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Seven ways to make mental space on the job

Five colleagues share their tips for creating mindful moments.

A quick scan of your calendar reminds you there are only so many hours in a day; and, most of the time, you could use a few more. Between sleeping, eating, exercising, working, dating, parenting, and socializing, you may find time for mindfulness and mental health...well, never.

But, according to a few of our colleagues, there are opportunities to fit short mental breaks into your day. We chatted with several who double as meditation and yoga gurus. They’ve figured out a few secrets to keeping a clear mind at work.

1. Shoot for 10 minutes of mindfulness.

If this is your first foray into meditation, you can start with five minutes a day, but our masters of meditation say 10 minutes should be your goal.

“Every day, I try to do 10 minutes of mindful meditation using the Headspace app,” says Pittsburgh–based partner Ari. “I’ve logged 487 sessions with an average duration of 11 minutes. Spending that time fully present in the moment–just accepting, letting go, and emptying my mind–has changed my life.”

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If you’ve been meditating for years, London–based associate and yogi Marta recommends upping your time to 20 minutes. “Studies show 80% of our daily thoughts are negative and 95% are the same as the day before. That’s a lot of mental space that could be used in a different, more constructive way,” she says. Marta counteracts negative thoughts with positive ones. She recommends writing down five things you are grateful every day, since you can’t feel grateful and angry at the same time.

2. Start each day with a must–do list.

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New York–based senior partner Manish, an expert in Vispassana meditation, says finding the right headspace starts at the beginning of your day: “Don’t start your day barreling through emails–especially after you’ve just woken up. It’s going to leave you stressed and overwhelmed. Before getting into your inbox, take a few minutes to come up with a short list of priorities to focus on that day.”

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3. Work mental space into your daily routine.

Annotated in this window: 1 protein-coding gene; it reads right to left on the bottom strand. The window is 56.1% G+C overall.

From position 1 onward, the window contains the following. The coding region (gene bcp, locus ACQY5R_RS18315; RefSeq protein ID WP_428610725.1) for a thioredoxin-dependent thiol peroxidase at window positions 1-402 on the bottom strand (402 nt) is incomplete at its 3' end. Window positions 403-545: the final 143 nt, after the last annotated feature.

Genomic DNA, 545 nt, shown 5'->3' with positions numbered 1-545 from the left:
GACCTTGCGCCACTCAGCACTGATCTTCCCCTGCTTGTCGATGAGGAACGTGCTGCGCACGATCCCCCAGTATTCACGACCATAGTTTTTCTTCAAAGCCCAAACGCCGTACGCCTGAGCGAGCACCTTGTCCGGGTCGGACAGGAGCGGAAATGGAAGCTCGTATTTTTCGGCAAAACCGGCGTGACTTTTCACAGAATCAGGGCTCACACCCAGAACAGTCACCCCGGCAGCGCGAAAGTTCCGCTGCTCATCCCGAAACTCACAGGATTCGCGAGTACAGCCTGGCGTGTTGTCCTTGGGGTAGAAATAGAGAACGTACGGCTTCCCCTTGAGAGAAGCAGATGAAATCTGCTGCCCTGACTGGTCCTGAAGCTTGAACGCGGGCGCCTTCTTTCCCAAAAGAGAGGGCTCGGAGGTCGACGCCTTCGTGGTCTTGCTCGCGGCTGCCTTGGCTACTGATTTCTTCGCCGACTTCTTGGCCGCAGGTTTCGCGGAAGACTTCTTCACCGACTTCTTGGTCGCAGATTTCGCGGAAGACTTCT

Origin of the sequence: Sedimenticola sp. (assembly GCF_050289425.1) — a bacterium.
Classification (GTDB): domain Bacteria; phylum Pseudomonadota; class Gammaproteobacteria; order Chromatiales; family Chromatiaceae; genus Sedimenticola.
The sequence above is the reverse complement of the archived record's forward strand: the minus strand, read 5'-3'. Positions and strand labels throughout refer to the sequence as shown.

If you want to stick to your new mindfulness habit, add daily Zen time to your calendar. “Make it non–negotiable,” says Costa Rican research analyst Danilo, another Vispassana meditation pro. “Anchor it to a recurring event, like right before bed or right after lunch.”

Senior VP in transformations Basab, a London–based colleague who just returned from a yoga sabbatical in India, agrees with Danilo adds strategically planning a few minutes into your schedule before and/or after meetings so you can reflect, meditate, and clear your mind.

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4. Step away from your screen.

You don’t need a doctor to tell you sitting all day is bad for your health. To break up the day, Marta takes a short walk outside (or inside) the office. “You get bonus points for leaving your phone behind,” she adds. “Sitting and slouching over your laptop has a huge effect on your mood and body. Go grab some water and do some jumping or stretch.”

5. Breathe.

Basab is the king of breath watching. To disconnect throughout the day, he sets a reminder on his phone to conduct a short meditation for three minutes every hour. Here’s how he recommends doing it:

1. Relax your body.
2. Inhale deeply and exhale slowly.
3. Watch the movement of the breath coming in and flowing out.
4. Take note of the peace you feel at the rest points between breaths.
5. Repeat.

6. Focus on one thing at a time.

“Multitasking can cause anxiety because you always think you should be doing more,” says Marta. “No matter how small the task it, whether it’s writing an email, having a conversation with a colleague, or eating your lunch, tell yourself this is the only thing you should do and experience it fully.” This is a great way to reevaluate your priorities as well.

7. Stay grounded with those important to you.

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Stress can strike at any time, no matter how much meditation you practice. Marta says it’s the people you love who get you through it, even if they aren’t physically there. She suggests keeping a folder on your phone with photos of your family, friends, and happy moments you can browse through when you’re feeling overwhelmed. It can help you take a breath and remind yourself of the bigger picture.

“I try to have a conversation every day with someone who is important to me, even if it’s only a few minutes over the phone. Having a great social circle of people who get me is important to my mental health,” she adds.

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